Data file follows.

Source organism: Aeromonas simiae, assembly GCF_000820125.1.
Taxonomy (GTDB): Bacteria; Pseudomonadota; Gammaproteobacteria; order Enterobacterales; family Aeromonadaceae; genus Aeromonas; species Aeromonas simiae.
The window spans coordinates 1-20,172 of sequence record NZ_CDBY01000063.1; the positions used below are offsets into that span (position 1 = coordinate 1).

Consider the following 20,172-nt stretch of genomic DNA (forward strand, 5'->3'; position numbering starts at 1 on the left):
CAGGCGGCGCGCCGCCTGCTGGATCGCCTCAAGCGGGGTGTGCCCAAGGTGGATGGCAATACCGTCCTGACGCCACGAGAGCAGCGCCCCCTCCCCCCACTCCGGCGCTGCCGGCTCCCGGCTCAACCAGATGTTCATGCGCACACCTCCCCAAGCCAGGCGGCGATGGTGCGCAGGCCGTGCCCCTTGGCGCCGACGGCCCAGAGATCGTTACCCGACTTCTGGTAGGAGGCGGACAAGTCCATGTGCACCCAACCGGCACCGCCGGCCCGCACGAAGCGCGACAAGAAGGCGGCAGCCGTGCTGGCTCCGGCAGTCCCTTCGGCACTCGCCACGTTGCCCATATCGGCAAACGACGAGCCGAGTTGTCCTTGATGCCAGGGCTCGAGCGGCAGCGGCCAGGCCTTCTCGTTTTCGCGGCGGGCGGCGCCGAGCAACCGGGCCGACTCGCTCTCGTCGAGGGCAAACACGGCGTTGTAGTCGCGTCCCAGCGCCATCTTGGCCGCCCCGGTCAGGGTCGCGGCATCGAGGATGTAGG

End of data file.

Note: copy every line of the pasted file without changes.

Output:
Source organism: Aeromonas simiae, assembly GCF_000820125.1.
Taxonomy (GTDB): Bacteria; Pseudomonadota; Gammaproteobacteria; order Enterobacterales; family Aeromonadaceae; genus Aeromonas; species Aeromonas simiae.
The window spans coordinates 1-20,172 of sequence record NZ_CDBY01000063.1; the positions used below are offsets into that span (position 1 = coordinate 1).

Consider the following 20,172-nt stretch of genomic DNA (forward strand, 5'->3'; position numbering starts at 1 on the left):
CAGGCGGCGCGCCGCCTGCTGGATCGCCTCAAGCGGGGTGTGCCCAAGGTGGATGGCAATACCGTCCTGACGCCACGAGAGCAGCGCCCCCTCCCCCCACTCCGGCGCTGCCGGCTCCCGGCTCAACCAGATGTTCATGCGCACACCTCCCCAAGCCAGGCGGCGATGGTGCGCAGGCCGTGCCCCTTGGCGCCGACGGCCCAGAGATCGTTACCCGACTTCTGGTAGGAGGCGGACAAGTCCATGTGCACCCAACCGGCACCGCCGGCCCGCACGAAGCGCGACAAGAAGGCGGCAGCCGTGCTGGCTCCGGCAGTCCCTTCGGCACTCGCCACGTTGCCCATATCGGCAAACGACGAGCCGAGTTGTCCTTGATGCCAGGGCTCGAGCGGCAGCGGCCAGGCCTTCTCGTTTTCGCGGCGGGCGGCGCCGAGCAACCGGGCCGACTCGCTCTCGTCGAGGGCAAACACGGCGTTGTAGTCGCGTCCCAGCGCCATCTTGGCCGCCCCGGTCAGGGTCGCGGCATCGAGGATGTAGG